Many of your favorite sites on the Internet have gone dark today to protest legislation that could profoundly affect bloggers, social media mavens and those entities that believe in the free speech on the Web.
The U.S. House’s Stop Online Piracy Act (SOPA) legislation and the Senate’s Protect IP Act (PIPA) are the talk of the Internet primarily because both bills, in an attempt to address third-party copyright infringement and online piracy, are an overreach that threatens free speech and brings into question the scope of “fair use.” A thumbnail sketch of the legislation by PC World‘s Jared Newman:
Originally, both bills provided two methods for fighting copyright infringement on foreign websites. In one method, the U.S. Department of Justice could seek court orders requiring Internet service providers to block the domain names of infringing sites. For example, Comcast could prevent its customers from accessing thepiratebay.org, although the underlying IP address would still be reachable. This ISP-blocking provision was a major concern among Internet security experts, and both SOPA and PIPA have dropped it.
The other tool would allow rights holders to seek court orders requiring payment providers, advertisers, and search engines to stop doing business with an infringing site. In other words, rights holders would be able to request that funding be cut off from an infringing site, and that search links to that site be removed. The site in question would have five days to appeal any action taken.
Although the House and Senate bills are similar, SOPA is the more extreme of the two. It defines a “foreign infringing site” as any site that is “committing or facilitating” copyright infringement, whereas PIPA is limited to sites with “no significant use other than” copyright infringement. More details on SOPA and PIPA are available through the Library of Congress website.
The real harm here is the legal silencing effect — cut from the cloth of the Righthaven slap suits — that will make it difficult, if not impossible, for small independent sites caught up in an infringement inquiry to afford extensive litigation whether or not they are actually guilty of using copyrighted content.
Of course Righthaven also overreached — the nearly defunct copytrolling outfit destroyed itself because of its legal incompetence (judgments showed that it didn’t hold the actual right to sue, and cases were tossed out) — but it did force
extort victims to settle for sums of money (the Blend included) that nearly bankrupted them or forced sites to go dark.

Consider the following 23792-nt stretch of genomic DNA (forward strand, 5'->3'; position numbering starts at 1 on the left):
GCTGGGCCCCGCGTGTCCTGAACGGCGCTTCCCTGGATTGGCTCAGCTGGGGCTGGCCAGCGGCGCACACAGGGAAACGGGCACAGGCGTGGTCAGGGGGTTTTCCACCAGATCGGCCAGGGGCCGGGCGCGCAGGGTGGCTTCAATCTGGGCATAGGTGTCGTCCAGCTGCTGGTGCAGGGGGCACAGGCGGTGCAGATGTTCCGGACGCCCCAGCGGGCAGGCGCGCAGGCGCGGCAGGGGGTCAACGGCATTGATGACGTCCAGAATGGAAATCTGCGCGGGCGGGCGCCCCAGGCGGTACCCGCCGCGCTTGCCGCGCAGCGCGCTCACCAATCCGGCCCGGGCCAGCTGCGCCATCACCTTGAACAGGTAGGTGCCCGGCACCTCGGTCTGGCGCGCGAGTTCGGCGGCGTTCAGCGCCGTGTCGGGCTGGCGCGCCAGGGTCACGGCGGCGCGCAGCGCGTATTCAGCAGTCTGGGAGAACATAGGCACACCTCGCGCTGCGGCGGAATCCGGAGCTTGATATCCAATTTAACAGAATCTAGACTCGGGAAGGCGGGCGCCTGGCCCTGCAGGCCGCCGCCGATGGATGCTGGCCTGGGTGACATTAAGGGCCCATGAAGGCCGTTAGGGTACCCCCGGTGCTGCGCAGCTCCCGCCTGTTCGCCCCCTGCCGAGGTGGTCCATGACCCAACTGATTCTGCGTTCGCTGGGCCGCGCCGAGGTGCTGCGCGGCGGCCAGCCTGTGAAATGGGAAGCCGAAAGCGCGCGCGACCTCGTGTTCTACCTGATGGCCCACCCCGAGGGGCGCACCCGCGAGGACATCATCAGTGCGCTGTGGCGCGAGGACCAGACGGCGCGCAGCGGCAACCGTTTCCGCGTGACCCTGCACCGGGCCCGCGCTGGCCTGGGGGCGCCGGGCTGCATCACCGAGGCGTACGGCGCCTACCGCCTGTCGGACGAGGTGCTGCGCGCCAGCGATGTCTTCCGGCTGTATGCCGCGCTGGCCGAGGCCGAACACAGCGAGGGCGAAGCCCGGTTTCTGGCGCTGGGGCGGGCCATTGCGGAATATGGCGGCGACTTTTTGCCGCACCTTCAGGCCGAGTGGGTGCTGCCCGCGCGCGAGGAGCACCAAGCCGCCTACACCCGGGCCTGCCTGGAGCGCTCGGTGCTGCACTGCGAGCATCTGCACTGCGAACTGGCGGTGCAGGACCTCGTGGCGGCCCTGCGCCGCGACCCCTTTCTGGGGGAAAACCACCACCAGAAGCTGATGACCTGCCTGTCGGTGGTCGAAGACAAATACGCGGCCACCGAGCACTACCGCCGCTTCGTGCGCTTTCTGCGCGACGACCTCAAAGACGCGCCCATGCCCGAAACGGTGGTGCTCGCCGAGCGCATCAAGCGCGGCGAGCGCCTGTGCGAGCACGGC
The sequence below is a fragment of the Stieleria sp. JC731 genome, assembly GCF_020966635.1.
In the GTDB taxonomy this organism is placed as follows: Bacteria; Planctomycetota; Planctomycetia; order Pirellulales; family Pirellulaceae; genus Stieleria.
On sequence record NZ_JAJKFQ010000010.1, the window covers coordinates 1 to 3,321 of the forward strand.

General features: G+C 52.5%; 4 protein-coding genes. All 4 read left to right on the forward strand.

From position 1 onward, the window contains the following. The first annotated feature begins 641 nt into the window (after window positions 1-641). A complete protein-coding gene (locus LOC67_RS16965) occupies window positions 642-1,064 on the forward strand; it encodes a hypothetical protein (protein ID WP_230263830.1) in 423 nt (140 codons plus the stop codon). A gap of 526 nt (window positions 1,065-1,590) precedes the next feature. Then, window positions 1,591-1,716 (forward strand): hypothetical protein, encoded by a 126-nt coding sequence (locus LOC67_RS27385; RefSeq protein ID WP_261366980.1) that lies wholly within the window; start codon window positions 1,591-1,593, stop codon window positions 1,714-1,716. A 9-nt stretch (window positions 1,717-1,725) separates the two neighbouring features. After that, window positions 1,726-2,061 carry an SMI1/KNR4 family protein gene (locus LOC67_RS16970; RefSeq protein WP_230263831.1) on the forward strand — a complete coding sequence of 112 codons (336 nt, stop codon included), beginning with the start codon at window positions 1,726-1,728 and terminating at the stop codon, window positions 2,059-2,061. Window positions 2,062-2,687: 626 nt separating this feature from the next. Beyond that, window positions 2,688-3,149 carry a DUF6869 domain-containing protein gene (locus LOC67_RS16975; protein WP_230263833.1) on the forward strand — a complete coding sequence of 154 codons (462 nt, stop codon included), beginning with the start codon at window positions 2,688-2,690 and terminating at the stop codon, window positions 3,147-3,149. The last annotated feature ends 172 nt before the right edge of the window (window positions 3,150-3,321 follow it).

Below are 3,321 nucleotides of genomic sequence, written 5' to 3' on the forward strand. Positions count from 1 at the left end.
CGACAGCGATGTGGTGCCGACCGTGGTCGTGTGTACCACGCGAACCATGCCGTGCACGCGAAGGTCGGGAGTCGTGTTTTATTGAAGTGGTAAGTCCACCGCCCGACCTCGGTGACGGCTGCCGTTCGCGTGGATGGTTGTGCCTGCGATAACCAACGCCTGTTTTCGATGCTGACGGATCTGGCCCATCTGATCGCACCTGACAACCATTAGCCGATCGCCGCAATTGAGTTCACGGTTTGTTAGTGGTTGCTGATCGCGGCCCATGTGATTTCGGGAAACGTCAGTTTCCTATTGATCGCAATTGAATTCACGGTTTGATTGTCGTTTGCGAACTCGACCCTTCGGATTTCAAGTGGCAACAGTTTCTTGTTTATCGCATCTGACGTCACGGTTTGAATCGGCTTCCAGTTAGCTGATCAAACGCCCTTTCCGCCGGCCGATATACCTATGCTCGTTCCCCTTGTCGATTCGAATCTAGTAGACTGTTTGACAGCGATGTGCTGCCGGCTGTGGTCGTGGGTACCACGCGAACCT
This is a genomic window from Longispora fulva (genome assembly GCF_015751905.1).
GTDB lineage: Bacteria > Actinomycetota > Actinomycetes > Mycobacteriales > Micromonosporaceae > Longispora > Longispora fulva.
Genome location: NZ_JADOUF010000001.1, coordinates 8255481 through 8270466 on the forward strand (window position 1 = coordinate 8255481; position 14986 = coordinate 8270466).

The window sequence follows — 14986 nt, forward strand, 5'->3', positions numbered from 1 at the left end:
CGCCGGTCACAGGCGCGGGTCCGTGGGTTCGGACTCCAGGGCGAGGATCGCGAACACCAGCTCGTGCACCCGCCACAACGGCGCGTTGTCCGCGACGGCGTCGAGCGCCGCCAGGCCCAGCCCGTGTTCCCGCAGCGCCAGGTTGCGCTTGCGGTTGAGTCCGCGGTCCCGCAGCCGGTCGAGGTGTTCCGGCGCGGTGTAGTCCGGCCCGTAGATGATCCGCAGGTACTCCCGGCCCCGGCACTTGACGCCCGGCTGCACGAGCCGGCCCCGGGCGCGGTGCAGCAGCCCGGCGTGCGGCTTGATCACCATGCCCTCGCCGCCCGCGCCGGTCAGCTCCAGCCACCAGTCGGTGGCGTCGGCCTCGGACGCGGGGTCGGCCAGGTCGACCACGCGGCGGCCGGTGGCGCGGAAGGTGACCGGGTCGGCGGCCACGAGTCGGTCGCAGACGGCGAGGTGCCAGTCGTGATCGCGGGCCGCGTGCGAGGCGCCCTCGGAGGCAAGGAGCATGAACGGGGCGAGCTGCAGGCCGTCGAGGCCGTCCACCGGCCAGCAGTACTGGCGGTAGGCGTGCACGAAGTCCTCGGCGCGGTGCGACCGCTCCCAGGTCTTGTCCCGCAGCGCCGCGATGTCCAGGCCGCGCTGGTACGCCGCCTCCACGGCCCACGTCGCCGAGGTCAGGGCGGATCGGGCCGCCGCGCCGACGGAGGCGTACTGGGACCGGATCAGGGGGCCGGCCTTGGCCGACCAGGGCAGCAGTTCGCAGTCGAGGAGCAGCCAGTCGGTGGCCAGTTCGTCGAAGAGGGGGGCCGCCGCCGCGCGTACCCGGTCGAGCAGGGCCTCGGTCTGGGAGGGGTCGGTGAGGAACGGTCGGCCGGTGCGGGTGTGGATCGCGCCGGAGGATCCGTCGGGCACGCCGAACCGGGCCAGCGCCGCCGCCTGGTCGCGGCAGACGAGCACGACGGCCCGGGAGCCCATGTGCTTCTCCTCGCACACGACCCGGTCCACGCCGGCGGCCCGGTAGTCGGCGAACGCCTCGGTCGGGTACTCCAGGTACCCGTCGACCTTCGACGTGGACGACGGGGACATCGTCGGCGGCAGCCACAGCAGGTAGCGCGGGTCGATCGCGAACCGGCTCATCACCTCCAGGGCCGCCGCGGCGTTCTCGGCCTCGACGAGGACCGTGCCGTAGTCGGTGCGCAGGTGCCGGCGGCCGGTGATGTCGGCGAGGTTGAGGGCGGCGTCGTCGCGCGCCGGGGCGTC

This is the prospect many could face under SOPA and PIPA for simply citing a few paragraphs of a content provider such as the Associated Press and providing a link back to the source. The AP, in fact, has launched its own version of Righthaven, NewsRight (my post here), that will give an alleged violator “grace” if it pays the undetermined licensing fee to avoid being slapped with a lawsuit. That’s an improvement on the disgraced Righthaven, which sued first, and asked no questions as it asked victims to “pay up” thousands of dollars.
Did I mention that Steve Gibson, Righthaven’s chief executive, along with two former Righthaven lawyers, are now being investigated by the Nevada State Bar?
Back to SOPA and PIPA — if the legislation passed and independent sites were to try to fight accusations of infringement, it would cost an enormous amount money, and I venture that many smaller sites would likely go under. It would also open the floodgates for additional private lawsuits. Given the trail of destruction left by Righthaven, with SOPA/PIPA intact and in place, the lawsuit abuse is incalculable. The fact is that this could lead to silenced independent voices because of fear of the slapsuit, even though the alleged targets of the bills are the small number of online pirates that are doing an enormous amount of wholesale IP theft from abroad of movies, music and other content.
What will the outcome be in the long run? Probably something of a win-win/lose-lose that will not satisfy either side. The money backing SOPA/PIPA means that ultimately some kind of modified legislation will pass. Will it ensure internet free speech as we know it now? Probably not — we’re going to see battles in the courts, with the prospect of some blog casualties almost inevitable. And that chilling effect could be very real. Let’s hope that I’m wrong.
I have not asked my co-bloggers to “go dark” — doing so is their personal decision. Aside from this post, I don’t plan to publish any other linked content aside from the above.
* AP’s content licensing venture NewsRight – another Righthaven threat in the wings?
* Here is a great primer at Reddit: “A technical examination of SOPA and PROTECT IP”
Call your members of Congress and tell them to vote no on SOPA and PIPA: 202-224-3121.